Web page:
Human-centred design is a structured process for solving problems through collaboration and creativity. As the name suggests, it’s also a process that should start and end with people — the people who will ultimately use the product, service or policy we are designing as well as those that will administer it. At its heart, human-centred design is about understanding the needs of those end-users in order to provide solutions which really work for them — solutions which people want to use, rather than have to be persuaded to use. One of the most widely adopted ways of doing this is by following a four-stage design approach consisting of discovery (research), definition (of the problem to be solved based on research), development (of solutions which address the opportunity presented by the problem, including testing and iteration) and delivery (of a solution and a plan for taking it forward). At each stage of the design process we get the opportunity to engage with the people for whom we are designing, which means that by the delivery stage, there should be no big bangs or unwanted surprises.
During the discovery stage of the design process, we use divergent thinking to help us understand more about our hypothesis. This means gathering both qualitative and quantitative data which we can later analyse and use to synthesise a set of design insights and arrive at a clear problem definition.
- Qualitative Research: Usually relies on smaller sample sizes and consists of observations derived from the 5 senses. This is useful if we want to understand how or why something happens but aren’t too hung up on representative samples.
- Quantitative Research: Usually relies on large sample sizes and consists of numerical, discrete and continuous measurements. This is helpful if we want to know how much something happens, or how many of something there are but not that helpful when it comes to understanding why something happens.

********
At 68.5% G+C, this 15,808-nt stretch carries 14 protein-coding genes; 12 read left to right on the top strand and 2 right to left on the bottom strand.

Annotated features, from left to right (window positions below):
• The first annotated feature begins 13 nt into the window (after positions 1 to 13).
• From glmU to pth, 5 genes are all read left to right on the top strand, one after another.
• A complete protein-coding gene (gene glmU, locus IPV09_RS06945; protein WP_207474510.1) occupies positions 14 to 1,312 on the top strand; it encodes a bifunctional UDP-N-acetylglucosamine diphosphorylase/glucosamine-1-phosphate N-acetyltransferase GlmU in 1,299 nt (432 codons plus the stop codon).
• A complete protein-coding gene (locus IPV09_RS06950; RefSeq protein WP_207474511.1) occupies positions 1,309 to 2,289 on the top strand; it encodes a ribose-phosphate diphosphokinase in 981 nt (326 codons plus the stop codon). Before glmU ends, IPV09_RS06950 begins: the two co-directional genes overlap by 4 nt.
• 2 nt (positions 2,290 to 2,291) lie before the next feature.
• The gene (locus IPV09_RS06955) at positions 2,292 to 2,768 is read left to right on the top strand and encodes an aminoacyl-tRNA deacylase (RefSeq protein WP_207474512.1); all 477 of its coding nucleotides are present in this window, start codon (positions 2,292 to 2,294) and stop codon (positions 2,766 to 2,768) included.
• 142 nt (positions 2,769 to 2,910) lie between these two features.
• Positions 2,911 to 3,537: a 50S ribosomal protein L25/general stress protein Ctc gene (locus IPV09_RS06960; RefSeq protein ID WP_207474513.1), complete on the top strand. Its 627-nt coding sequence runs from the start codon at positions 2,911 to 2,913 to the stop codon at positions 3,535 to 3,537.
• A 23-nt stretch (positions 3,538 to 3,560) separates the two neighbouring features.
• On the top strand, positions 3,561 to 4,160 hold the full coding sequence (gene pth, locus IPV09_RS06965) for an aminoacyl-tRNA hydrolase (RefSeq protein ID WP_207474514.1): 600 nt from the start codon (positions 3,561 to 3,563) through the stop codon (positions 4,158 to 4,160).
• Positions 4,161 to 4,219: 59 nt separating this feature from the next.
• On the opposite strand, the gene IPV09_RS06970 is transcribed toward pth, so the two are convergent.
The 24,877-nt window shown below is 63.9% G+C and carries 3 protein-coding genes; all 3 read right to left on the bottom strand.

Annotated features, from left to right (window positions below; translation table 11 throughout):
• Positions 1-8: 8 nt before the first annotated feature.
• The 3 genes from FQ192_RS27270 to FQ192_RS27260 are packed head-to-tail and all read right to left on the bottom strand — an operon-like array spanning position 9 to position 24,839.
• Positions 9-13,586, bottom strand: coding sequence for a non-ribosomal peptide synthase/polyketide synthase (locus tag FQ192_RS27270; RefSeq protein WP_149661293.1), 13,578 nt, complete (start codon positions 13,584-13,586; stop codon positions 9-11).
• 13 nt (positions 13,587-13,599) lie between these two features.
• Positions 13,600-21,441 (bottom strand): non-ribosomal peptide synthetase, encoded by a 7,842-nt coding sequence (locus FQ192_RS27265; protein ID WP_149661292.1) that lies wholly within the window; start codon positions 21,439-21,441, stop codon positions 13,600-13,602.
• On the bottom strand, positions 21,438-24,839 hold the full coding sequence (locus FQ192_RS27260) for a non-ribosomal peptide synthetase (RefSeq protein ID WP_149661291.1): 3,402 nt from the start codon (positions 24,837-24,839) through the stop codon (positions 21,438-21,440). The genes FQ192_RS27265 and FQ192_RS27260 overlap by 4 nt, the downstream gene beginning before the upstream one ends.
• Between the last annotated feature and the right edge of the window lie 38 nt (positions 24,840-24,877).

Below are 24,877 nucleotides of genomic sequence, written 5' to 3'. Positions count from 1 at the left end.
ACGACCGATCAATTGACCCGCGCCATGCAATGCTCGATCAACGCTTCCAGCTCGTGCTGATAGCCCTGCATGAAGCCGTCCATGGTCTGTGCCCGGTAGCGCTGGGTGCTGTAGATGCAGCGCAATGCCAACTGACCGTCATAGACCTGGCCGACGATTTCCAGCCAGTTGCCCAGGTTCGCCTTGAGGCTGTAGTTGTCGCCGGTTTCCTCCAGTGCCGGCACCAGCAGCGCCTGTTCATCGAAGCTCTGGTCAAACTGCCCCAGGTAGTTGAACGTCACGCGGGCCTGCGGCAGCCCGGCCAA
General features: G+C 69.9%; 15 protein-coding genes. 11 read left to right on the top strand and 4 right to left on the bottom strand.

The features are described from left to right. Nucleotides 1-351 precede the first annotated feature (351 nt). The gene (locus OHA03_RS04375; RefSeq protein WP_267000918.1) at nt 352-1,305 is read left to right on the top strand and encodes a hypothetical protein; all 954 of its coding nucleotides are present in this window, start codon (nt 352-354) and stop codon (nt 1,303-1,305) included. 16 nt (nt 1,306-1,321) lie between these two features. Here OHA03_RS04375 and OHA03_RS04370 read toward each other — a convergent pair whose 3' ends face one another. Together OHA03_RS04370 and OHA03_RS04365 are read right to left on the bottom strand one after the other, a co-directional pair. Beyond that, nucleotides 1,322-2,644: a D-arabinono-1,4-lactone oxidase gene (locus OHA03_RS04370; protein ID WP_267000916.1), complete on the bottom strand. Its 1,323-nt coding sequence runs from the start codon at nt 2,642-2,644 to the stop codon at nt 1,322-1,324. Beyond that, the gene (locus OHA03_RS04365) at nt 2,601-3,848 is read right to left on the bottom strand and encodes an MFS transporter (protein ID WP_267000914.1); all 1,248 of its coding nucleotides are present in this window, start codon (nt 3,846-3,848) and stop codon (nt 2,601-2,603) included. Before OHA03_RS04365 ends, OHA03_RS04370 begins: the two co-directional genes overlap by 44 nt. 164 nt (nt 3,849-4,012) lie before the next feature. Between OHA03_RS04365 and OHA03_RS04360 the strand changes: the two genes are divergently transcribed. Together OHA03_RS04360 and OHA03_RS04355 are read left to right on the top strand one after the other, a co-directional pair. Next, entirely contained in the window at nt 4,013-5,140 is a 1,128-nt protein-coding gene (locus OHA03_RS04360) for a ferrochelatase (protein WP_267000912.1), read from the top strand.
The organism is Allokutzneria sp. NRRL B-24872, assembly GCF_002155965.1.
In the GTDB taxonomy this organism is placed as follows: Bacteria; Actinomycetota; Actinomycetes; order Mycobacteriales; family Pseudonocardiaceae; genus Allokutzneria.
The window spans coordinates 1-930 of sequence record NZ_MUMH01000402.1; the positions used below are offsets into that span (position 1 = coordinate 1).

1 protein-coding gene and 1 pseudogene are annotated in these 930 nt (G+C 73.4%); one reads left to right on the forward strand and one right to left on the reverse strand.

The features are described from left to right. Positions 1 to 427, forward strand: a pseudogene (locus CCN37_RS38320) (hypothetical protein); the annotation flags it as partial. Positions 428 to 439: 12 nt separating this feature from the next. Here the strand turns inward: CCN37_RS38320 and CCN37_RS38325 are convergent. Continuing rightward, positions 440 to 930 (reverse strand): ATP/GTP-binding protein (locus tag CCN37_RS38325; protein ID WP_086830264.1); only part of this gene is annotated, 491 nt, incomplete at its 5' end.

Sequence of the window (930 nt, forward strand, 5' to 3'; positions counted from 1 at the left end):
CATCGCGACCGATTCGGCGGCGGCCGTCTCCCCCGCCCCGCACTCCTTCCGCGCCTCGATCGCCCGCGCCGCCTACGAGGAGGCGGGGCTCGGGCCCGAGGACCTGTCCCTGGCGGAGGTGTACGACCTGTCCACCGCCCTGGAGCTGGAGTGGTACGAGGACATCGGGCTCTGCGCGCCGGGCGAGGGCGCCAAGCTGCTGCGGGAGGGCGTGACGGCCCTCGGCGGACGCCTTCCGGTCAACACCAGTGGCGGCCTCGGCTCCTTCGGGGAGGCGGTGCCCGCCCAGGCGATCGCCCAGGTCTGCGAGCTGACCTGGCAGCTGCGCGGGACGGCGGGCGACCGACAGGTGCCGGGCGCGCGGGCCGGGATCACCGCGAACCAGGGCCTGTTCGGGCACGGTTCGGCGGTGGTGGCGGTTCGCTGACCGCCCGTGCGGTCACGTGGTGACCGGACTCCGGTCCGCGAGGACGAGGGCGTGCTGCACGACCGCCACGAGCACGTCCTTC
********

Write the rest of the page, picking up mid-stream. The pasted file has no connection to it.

It is important that we strike the right balance between both qualitative data and quantitative data in our discovery research. For example, we often use quantitative datasets to help surface potential problems and qualitative research to help us understand more about the opportunities those problems present by deeply understanding user needs, aspirations, and pain points.
During my career, I’ve been involved in a great number of discussions around the way we should conduct research during the discovery stage of a project. In traditional organisations leaders can often be used to making ‘straight to pilot’ or even ‘straight to scale’ decisions based on key performance indicators and data dashboards informed by datasets derived from a few hundred people and the expert knowledge of staff — it feels familiar, comfortable and large enough to be representative. Trying to sell the benefits of starting off with an iterative, collaborative design process which starts with talking to 15 to 20 customers and doesn’t have a defined outcome has sometimes been a struggle; to some leaders, it can feel unnecessary, time-consuming and unrepresentative. Arguably, traditional organisations, particularly public sector organisations, haven’t always seen the need for qualitative research and have risked falling foul of the field of dreams trap (if we build it, they will come), because: